PET is a widely adopted molecular imaging modality, being sensitive, inherently quantitative and able to image a wide range of molecular processes. It has important established clinical and research applications. In oncology, particularly using 2-fluoro-2-deoxyglucose (FDG), it has proven application for diagnosis, staging, treatment response and detection of relapse which results in significant changes in disease staging, treatment modality and intent [8, 9]. In addition to FDG, there are now a wide range of other PET radiopharmaceuticals in clinical and research use. Quantitation in PET is of particular importance as there is increasing evidence that quantitative parameters predict outcome [10] and is essential for biodistribution and dosimetry calculations for both clinical and research applications [11, 12].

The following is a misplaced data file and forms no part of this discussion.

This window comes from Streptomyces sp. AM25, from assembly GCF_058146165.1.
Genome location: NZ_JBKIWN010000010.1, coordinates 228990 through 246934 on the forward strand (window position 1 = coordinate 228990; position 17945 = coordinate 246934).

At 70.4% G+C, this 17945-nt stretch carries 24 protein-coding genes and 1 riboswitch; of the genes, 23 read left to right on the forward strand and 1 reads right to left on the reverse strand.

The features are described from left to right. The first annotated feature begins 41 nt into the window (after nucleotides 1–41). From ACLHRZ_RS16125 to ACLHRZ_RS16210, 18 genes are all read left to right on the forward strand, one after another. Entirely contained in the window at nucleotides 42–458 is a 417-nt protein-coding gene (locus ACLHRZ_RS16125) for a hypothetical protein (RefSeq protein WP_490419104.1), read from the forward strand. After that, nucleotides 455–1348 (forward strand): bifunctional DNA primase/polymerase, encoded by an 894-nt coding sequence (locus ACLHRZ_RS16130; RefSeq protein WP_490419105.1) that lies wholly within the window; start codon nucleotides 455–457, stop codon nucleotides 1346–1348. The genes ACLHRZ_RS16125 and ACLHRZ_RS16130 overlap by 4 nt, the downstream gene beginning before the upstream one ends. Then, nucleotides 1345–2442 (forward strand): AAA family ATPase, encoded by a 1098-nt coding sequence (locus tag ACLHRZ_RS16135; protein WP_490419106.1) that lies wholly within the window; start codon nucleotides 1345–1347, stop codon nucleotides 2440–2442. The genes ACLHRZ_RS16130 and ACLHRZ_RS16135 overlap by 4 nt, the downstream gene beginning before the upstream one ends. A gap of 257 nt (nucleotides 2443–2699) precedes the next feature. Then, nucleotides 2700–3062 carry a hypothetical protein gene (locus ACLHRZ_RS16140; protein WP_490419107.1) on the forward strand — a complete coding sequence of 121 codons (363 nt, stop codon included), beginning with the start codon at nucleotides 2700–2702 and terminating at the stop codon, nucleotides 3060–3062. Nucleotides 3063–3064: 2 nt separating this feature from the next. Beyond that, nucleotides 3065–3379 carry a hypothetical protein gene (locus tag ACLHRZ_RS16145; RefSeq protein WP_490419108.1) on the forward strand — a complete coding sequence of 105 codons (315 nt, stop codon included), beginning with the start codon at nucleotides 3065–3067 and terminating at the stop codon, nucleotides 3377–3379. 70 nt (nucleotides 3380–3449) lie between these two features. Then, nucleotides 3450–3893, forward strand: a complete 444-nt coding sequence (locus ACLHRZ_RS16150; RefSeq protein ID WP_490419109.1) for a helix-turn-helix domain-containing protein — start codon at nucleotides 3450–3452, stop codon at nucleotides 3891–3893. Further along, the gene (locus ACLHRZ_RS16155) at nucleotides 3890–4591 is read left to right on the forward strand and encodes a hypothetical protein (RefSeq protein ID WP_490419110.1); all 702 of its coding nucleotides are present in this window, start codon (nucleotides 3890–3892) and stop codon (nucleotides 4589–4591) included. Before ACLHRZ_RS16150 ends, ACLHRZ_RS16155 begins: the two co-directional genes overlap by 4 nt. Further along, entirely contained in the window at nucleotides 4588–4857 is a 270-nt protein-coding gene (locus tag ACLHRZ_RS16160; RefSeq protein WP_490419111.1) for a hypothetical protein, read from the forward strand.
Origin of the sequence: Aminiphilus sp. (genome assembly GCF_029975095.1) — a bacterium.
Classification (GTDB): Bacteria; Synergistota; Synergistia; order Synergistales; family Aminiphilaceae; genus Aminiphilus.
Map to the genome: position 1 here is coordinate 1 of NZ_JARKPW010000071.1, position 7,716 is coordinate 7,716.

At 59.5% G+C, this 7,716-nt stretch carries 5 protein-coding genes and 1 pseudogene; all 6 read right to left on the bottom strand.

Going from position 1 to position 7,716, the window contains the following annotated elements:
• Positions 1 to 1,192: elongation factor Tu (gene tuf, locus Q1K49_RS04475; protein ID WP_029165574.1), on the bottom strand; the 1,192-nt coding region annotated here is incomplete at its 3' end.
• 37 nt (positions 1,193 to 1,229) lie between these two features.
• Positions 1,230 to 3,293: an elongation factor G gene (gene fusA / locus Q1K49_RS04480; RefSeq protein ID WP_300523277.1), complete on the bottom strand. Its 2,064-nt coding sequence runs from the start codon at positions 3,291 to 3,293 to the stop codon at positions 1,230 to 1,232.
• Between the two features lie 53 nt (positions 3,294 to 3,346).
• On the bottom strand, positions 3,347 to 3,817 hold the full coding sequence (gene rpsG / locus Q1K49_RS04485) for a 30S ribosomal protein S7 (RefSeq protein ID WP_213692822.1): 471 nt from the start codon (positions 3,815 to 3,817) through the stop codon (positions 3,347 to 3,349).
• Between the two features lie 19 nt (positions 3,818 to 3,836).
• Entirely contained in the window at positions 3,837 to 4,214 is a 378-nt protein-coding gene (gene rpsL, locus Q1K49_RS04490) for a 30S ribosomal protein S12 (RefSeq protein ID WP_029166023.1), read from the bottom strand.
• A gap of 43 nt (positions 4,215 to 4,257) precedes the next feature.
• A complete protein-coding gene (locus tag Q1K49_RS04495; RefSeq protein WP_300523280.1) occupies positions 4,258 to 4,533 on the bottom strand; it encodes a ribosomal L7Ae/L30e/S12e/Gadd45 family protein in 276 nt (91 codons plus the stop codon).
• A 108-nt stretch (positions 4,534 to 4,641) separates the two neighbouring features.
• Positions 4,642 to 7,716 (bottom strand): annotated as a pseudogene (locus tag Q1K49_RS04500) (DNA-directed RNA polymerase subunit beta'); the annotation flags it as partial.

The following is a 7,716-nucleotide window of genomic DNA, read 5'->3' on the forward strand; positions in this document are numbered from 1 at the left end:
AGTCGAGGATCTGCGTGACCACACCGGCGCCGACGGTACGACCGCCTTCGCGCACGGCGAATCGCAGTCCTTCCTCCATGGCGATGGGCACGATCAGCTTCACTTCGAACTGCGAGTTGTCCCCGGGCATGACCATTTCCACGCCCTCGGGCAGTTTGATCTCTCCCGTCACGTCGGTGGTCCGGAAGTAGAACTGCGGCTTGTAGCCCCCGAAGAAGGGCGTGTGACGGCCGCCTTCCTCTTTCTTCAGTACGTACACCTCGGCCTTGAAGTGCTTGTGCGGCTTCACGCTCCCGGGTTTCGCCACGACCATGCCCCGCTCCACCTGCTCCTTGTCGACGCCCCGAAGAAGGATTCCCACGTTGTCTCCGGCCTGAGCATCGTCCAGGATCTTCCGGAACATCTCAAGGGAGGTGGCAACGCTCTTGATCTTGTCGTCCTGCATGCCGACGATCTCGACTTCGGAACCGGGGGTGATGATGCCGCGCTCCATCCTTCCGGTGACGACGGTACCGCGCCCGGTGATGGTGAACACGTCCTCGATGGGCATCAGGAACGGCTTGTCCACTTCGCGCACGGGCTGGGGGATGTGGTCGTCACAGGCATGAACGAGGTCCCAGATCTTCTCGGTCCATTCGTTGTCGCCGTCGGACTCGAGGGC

Accurate AC is fundamental to high-quality, highly sensitive and accurate quantitative PET imaging. Initially, AC for PET was performed with sealed line sources [13]; however, approximately 20 years ago, Beyer and colleagues described development of the first combined PET CT scanner, using the CT component for generation of attenuation maps for PET reconstruction [1]. Combined PET CT is now widely accepted as superior to PET alone [2] and is now standard of care for PET imaging. In addition to providing AC, the CT component of the PET CT study may be used for anatomic localisation or diagnosis. Current practice guidelines recommend selecting CT acquisition parameters depending on the intended use, with recommendations for reduced voltage and/or current when the CT is used for AC only and with higher exposures required when CT is also used for diagnosis [14]. In most clinical and research purposes, in addition to AC, the CT component of a PET/CT study will also be used for anatomic localisation or diagnosis. However, in select circumstances, the CT component may only be required for AC, particularly when multiple repeated AC CTs are required over a short period of time. One example of this is for gated studies where an AC CT is required for each phase of the gated study. Another situation where CT may only be performed for AC is early phase human biodistribution and dosimetry studies where PET/CT scans are performed repeatedly in the same subject over a short timeframe, typically hours [12, 15]. In this setting, accurate AC maps are required for accurate quantitation; however, in the short interval between scans, no anatomic change would be expected and thus the CT component would serve no other purpose. In these settings, the repeated acquisition of CT may contribute more to the overall patient radiation exposure than the injected radiopharmaceutical, and thus it is essential that radiation exposure from the CT component be minimised according to the ALARA principle. This study was undertaken to establish the minimum CT exposures and optimise reconstruction parameters for accurate biodistribution and dosimetric assessment in preparation for a first in human study of a novel PET radiopharmaceutical for imaging cell death [16].